Days after Florida school shooting, right-wing conspiracy theorists try to discredit incident as 'false flag attack'
In the wake of the Florida school shooting, survivors like David Hogg and Emma Gonzalez have become faces of the fight for US gun control — and targets for far-right pundits and conspiracy theorists who paint the students as puppets of the political left.
New York: In the wake of the Florida school shooting, survivors like David Hogg and Emma Gonzalez have become faces of the fight for US gun control — and targets for far-right pundits and conspiracy theorists who paint the students as puppets of the political left.
In a polarized climate where the most fervent supporters of President Donald Trump are quick to cry "fake news," the students had barely started calling for action to stop mass shootings when wild theories began swirling on the far-right internet.
At the forefront were websites Infowars and The Gateway Pundit — known for relaying bogus theories including the notion that the shooting of 26 children and teachers at Sandy Hook Elementary School in 2012 was a hoax.
"Evidence mounts Florida attack is a giant false flag," ran the title of one video on Infowars.
Gateway Pundit lashed out at "string-pullers" it said were manipulating the students, in support of a "vehemently anti-gun, anti-American, and anti-Trump" agenda.
The site namely implicated organizers of the "Women's March" — which has voiced support for a student-led gun control march on Washington on 24 March.
Hogg, a student journalist and one of the movement's most visible faces, and Gonzalez, who called out Donald Trump over his links to the National Rifle Association in an impassioned televised address last weekend, have been on the receiving end of particularly fierce attacks.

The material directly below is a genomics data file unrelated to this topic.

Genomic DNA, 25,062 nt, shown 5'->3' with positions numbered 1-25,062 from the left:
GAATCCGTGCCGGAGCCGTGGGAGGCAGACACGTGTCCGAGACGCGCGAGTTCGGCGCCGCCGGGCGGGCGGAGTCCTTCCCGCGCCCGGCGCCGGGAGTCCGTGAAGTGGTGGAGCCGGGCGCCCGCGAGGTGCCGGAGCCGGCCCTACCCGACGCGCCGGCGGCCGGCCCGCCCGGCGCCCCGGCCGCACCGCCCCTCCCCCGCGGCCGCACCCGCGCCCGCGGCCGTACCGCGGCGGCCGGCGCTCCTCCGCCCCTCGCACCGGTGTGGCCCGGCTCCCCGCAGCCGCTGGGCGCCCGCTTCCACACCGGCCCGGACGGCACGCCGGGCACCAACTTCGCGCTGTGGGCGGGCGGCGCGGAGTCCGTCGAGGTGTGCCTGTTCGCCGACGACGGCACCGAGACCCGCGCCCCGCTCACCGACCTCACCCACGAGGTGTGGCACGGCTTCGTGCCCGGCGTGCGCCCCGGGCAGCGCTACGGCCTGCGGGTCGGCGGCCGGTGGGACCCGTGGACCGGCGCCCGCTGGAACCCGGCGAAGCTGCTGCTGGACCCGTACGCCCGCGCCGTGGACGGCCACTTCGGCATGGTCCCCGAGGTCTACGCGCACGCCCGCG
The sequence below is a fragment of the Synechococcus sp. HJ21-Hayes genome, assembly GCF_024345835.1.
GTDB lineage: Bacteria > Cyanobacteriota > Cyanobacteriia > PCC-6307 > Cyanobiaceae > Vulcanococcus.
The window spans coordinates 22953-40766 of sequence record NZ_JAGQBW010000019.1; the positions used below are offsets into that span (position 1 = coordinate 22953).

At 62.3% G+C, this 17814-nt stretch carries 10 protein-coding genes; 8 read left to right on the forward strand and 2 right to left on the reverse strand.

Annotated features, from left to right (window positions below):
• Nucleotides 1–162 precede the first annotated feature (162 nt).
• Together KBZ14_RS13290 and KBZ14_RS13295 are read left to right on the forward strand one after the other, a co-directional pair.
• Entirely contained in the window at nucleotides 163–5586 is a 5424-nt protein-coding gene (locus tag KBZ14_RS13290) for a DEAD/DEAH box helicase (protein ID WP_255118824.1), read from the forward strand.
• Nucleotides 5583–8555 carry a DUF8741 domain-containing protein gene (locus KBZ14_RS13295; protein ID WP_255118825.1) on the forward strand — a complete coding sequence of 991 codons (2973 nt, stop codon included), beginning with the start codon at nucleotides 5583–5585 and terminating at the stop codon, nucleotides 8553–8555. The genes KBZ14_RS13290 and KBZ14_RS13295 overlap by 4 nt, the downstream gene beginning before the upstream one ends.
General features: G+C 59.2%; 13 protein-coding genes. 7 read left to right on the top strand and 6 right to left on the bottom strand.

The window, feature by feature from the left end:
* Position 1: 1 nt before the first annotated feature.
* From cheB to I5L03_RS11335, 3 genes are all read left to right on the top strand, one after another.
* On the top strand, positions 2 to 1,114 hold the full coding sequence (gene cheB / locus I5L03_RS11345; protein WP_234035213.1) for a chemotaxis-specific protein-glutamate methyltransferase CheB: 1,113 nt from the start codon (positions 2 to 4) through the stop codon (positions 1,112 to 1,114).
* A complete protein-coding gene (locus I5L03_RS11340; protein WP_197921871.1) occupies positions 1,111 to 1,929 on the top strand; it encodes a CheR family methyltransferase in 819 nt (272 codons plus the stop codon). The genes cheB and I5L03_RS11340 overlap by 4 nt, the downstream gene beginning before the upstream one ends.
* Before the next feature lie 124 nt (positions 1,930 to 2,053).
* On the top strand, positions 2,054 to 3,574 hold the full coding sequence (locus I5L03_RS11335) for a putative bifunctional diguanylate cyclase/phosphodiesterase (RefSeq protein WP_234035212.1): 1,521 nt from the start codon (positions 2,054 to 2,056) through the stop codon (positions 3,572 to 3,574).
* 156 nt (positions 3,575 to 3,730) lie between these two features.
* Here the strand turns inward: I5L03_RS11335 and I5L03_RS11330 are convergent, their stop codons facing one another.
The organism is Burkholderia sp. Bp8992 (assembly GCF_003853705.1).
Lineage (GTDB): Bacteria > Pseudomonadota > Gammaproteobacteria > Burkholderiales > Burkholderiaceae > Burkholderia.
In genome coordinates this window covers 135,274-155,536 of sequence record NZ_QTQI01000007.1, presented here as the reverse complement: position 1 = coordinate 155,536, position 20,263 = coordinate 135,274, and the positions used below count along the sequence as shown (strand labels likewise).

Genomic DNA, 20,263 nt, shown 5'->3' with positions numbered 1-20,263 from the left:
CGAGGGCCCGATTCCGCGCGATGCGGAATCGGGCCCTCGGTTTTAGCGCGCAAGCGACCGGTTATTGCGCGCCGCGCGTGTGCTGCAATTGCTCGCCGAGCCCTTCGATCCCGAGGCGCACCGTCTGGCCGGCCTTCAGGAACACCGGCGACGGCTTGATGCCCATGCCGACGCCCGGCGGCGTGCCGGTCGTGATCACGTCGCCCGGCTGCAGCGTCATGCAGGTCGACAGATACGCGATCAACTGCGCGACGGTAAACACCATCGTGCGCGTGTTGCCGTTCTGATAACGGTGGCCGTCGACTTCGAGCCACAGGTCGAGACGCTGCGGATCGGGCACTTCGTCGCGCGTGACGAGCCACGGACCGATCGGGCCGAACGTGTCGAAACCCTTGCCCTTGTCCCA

Infowars alleged the pair were coached by CNN — the cable network regularly assailed by the American right for its supposed liberal bias — interpreting their ease in front of the camera as evidence they were in reality "crisis actors" working on behalf of the far left.
Meanwhile, Hogg's father's status as a retired FBI agent — an organization in Trump's crosshairs over its probe into Russian meddling in his election campaign — served as further conspiracy fodder.
A YouTube video presenting the theory was the site's most shared footage Tuesday with around 200,000 views — before it was taken down. Similar allegations were circulating on social media under the hashtags #CrisisActors and #ParklandHoax, triggering immediate calls for the accounts to be blocked.
Still, another Parkland survivor, Cameron Kasky, who launched the movement's rallying cry #NeverAgain, said Wednesday he was suspending his Facebook account after receiving death threats from radical supporters of the National Rifle Association.
Conservative anchor Bill O'Reilly — who was fired by Fox News last year over sexual harassment allegations, but still broadcasts on his website and to his 2.6 million Twitter followers — also questioned the movement's genesis.
"The national press believes it is their job to destroy the Trump administration by any means necessary. So if the media has to use kids to do that, they'll use kids," he wrote on his website Tuesday.
The theories reached the president's inner circle as president's son Donald Trump Jr "liked" two tweets related to Gateway Pundit's accusations against Hogg, according to the site Trump Alert which tracks the family's activity on Twitter.
And in Florida, Republican lawmaker Shawn Harrison on Tuesday fired an aide who repeated the crisis actor allegations on his Twitter account. Harrison said he was "appalled" by the comments.
Questioned by CNN about the accusations, Hogg simply dismissed them as "unbelievable."
"I am not a crisis actor," he said. "I am somebody who had to who had to witness this and live through this and I continue to have to do that."
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